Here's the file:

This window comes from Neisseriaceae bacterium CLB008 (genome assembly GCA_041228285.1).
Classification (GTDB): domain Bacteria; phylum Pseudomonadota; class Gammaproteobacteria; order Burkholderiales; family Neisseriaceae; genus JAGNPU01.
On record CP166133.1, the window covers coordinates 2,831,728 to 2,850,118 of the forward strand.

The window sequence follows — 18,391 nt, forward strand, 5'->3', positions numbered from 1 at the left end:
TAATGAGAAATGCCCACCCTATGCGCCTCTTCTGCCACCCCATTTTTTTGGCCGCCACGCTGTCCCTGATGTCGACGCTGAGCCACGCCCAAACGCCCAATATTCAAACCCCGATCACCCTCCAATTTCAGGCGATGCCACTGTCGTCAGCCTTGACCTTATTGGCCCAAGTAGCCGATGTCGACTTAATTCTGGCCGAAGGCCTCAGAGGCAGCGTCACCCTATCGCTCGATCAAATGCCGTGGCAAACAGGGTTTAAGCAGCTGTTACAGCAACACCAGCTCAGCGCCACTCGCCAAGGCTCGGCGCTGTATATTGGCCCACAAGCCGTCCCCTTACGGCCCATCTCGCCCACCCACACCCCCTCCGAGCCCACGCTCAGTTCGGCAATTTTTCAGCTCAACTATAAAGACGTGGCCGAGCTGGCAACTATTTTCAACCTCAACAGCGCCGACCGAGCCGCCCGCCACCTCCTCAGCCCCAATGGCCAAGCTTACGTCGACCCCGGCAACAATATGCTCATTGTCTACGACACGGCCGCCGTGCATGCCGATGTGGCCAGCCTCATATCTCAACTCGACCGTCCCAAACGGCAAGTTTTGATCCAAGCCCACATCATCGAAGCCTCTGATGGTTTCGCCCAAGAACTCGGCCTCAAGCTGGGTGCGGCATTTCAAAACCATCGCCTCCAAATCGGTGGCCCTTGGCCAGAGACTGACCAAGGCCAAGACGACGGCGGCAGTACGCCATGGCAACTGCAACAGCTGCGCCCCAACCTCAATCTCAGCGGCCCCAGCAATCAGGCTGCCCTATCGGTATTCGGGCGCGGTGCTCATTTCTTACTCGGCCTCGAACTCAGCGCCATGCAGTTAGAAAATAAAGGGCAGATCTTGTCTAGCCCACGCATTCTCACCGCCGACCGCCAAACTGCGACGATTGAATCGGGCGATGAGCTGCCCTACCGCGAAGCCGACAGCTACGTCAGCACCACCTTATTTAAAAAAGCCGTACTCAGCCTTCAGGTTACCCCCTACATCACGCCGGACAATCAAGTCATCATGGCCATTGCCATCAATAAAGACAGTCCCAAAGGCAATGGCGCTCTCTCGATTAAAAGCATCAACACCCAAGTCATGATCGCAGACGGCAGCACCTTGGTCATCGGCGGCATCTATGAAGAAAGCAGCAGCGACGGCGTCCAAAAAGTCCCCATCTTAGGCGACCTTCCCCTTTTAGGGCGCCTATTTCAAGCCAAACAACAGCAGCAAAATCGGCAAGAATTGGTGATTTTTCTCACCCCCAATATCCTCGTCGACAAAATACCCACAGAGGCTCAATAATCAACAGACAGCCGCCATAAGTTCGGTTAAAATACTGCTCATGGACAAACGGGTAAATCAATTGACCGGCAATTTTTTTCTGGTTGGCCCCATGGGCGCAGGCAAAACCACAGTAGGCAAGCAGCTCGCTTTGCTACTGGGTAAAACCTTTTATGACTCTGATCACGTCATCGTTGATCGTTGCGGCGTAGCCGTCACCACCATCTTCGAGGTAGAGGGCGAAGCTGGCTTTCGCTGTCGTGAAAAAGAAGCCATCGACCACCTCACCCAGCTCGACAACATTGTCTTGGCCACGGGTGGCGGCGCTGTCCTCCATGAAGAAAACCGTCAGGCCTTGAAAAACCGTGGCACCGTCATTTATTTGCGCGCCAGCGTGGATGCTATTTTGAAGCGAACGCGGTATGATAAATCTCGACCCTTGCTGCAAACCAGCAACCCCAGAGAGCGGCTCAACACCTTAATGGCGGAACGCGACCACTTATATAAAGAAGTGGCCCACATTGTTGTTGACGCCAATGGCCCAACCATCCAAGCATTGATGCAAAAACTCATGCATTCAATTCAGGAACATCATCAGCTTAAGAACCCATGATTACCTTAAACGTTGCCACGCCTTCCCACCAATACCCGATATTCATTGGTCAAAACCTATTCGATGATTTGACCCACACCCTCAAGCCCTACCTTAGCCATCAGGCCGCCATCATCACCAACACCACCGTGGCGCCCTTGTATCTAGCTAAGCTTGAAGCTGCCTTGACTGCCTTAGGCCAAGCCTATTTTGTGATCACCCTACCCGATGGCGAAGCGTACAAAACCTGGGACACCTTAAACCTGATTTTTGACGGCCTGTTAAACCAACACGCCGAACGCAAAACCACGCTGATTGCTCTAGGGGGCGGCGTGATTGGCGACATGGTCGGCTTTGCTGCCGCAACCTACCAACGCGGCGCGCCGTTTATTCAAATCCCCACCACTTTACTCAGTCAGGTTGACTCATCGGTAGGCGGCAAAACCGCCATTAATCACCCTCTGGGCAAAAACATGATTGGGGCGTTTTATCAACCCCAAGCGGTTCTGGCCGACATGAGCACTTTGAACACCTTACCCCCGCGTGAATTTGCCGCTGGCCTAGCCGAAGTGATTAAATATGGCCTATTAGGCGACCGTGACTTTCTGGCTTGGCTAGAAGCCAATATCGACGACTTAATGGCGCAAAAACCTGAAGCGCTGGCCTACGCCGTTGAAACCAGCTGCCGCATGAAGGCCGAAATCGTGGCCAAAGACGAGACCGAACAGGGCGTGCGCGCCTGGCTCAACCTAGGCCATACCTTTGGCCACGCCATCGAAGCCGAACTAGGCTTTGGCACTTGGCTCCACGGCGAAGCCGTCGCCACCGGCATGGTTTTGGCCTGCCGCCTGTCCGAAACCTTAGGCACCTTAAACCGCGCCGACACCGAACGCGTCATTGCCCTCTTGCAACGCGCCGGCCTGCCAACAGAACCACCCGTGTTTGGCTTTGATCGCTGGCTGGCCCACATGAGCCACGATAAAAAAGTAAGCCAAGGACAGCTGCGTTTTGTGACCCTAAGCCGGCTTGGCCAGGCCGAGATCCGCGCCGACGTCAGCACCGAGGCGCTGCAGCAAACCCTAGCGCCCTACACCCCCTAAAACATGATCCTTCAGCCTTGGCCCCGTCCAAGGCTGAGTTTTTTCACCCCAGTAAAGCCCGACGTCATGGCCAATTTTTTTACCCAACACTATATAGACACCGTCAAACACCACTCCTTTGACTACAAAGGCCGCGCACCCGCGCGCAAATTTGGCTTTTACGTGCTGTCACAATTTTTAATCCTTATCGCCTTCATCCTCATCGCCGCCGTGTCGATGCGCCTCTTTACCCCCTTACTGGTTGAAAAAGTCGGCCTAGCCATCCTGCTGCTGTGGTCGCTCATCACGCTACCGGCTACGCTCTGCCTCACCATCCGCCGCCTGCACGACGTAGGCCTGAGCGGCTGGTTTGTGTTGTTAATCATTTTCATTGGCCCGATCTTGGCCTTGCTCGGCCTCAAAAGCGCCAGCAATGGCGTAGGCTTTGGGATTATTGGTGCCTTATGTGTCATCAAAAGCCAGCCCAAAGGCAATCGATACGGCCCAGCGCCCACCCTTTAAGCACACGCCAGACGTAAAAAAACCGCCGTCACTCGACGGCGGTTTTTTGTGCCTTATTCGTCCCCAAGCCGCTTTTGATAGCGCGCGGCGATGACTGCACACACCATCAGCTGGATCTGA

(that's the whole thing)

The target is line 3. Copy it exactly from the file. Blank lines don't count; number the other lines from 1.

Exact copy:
On record CP166133.1, the window covers coordinates 2,831,728 to 2,850,118 of the forward strand.